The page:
Legacies of Faithfulness: Jim and Jan Ruff

For half a century, this missionary couple has demonstrated exemplary devotion to the work of the Lord in Japan and abroad.

From Message magazine issue "Transformed: Lives Changed Across the Globe"

From the beginning of their missionary career, Jim and Jan Ruff committed to following the Lord’s leading.  

Over the last 49 years, they have faithfully followed that sovereign guidance through each stage of a surprising journey. Starting as ABWE missionaries in Japan, they and their teammates established a Bible school and planted two churches. When health issues prompted their unexpected return to the US after 20 years of ministry, God provided a unique opportunity for Jim and Jan to launch the training department of ABWE. Even after their official retirement in 2013, Jim continues to teach the next generation of missionaries, preparing them to follow their Lord into the harvest. 

Q: How did your journey to missions begin? 

Jan: I became burdened for missions while studying religious education at Baptist Bible Seminary in New York, pursuing my lifelong dream of becoming a teacher. At first, I resisted the idea of serving as a missionary, feeling unqualified and concerned about serving as a single. I eventually surrendered to God’s will and was appointed as an ABWE missionary to Japan in 1966. 

Jim: Meanwhile, I was serving in the Army Security Agency, and, in 1967, deployed to a small base in southern Japan. Although I enjoyed Japan, my mind was set on a career in the sciences and on my engagement to a woman back home. However, while in Japan, I received a “dear Jim” letter ending the relationship. In my disappointment, I accepted an invitation to attend a Bible study in the base chapel, where I heard the gospel for the first time—despite years in the Lutheran church and even serving as the choir director for an army church. Over the next several weeks, the Lord overcame my staunch belief in evolution and flooded my heart with the realization that I needed Christ as Savior. I trusted Christ at the home of an evangelistic friend in November 1967. 

As I was discipled, I came to three realizations: first, I needed to follow the Lord in baptism; second, I was surrounded by millions of people in Japan who did not know Christ; and third, I knew that God intended for me to return to Japan as a missionary. 

When I received my next assignment, the ABWE missionary who had baptized me in Japan gave me the phone numbers for two churches near my new base in Baltimore. The church that I called was Jan’s home church.  

We met, fell in love, and were secretly engaged before Jan left for Japan and Jim finished his term of service in San Francisco. We married in 1969 and moved to Japan as ABWE missionaries with our three children in 1977. 

Q: What is a highlight from your ministry in Japan? 

One highlight was the way the Lord burdened us and our teammates, the Holritz family, separately and simultaneously to begin a church plant in Kokubu, Japan. Finding that we shared an interest in reaching the people in Kokubu, we prayerfully agreed that the Holritz family would move near Kokubu, and we would commute from our Bible school ministry to work with them. We prayed together at a park overlooking the community, asking the Lord to raise up a church in that area. With our teammates and several Japanese contacts to whom the Lord led us, we started Hayato Baptist Church, which just celebrated its 40th anniversary.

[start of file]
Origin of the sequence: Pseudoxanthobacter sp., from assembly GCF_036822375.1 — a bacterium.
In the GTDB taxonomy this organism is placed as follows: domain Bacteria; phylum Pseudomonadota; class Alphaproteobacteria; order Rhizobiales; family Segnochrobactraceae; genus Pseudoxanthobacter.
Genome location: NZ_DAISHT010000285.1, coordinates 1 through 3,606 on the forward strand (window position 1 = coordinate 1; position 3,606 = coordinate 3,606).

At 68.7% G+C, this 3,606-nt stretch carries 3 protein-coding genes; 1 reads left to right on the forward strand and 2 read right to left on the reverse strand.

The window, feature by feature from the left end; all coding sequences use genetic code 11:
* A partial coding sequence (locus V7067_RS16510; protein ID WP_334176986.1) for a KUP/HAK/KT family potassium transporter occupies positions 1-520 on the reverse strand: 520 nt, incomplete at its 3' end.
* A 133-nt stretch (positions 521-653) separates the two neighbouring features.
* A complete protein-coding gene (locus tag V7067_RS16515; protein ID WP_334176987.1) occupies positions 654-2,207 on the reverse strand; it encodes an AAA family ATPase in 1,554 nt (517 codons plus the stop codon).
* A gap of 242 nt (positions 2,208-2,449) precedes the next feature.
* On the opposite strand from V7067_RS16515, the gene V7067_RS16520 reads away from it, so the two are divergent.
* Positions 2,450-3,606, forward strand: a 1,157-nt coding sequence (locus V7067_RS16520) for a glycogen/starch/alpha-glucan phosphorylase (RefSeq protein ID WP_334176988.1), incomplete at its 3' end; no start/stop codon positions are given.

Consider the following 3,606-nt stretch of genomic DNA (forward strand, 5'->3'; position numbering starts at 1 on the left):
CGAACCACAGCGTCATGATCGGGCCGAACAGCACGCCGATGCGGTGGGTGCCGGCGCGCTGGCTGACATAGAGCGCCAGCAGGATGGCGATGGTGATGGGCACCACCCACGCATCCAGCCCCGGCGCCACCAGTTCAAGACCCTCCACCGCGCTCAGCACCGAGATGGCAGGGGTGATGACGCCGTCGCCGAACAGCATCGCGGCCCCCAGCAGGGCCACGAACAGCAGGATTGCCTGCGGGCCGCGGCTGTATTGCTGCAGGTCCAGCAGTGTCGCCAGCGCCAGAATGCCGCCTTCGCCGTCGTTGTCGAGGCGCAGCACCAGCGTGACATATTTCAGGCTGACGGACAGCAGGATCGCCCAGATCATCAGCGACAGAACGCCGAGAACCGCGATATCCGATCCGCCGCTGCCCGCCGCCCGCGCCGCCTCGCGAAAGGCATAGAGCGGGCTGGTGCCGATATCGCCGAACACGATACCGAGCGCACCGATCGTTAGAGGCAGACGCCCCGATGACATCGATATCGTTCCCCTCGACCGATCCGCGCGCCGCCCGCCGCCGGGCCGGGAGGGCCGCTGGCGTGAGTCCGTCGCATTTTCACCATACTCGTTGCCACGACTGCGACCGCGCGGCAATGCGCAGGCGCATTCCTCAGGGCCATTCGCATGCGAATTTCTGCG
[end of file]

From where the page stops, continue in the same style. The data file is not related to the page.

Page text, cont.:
Of course, the greatest highlights appeared through watching God bring the light of salvation to so many who had known only darkness, and then seeing these new believers walk in truth. This is joy! 

Jim Ruff (left) conducts the first baptism service at the church plant in Kokubu-Hayato, Japan.

Q: How did God use your transition back to ministry in the US in your lives and in the lives of others?   

Two major lessons came out of that transition. First, we learned that God can and will redirect his servants both locationally and chronologically according to his will. Second, we must always be willing to step out and do what God wants done, and then he will provide the information for the next step. Our invitation to help start the training division of ABWE did not come until we had informed our team in Japan that we had to leave. 

Q: From your 25 years of experience in training new missionaries, what advice would you give someone considering cross-cultural ministry? 

  1. You must surrender completely to the will of the Lord. Even a short-term, exploratory ministry should not be attempted if not motivated by love for the Lord and a desire to serve others wherever the Lord directs. 
  2. If married, both husband and wife must completely agree in their decision to serve the Lord together as missionaries. 
  3. Make sure to study and prepare in every way possible to fit in as a guest in your host culture. 
  4. Devote yourself to learning the language. 
  5. Recognize that transition stress (culture shock) is a real experience that must be endured prayerfully and with help. Prepare your sending church and supporters to prayerfully assist with this during your first months on the field. 
  6. Commit that, by God’s grace, you will be a blessing to all you work with. 
  7. Ask the Lord to help you to meet and fall in love with the people you serve as quickly as possible—even if that means limiting your communication with the folks back home.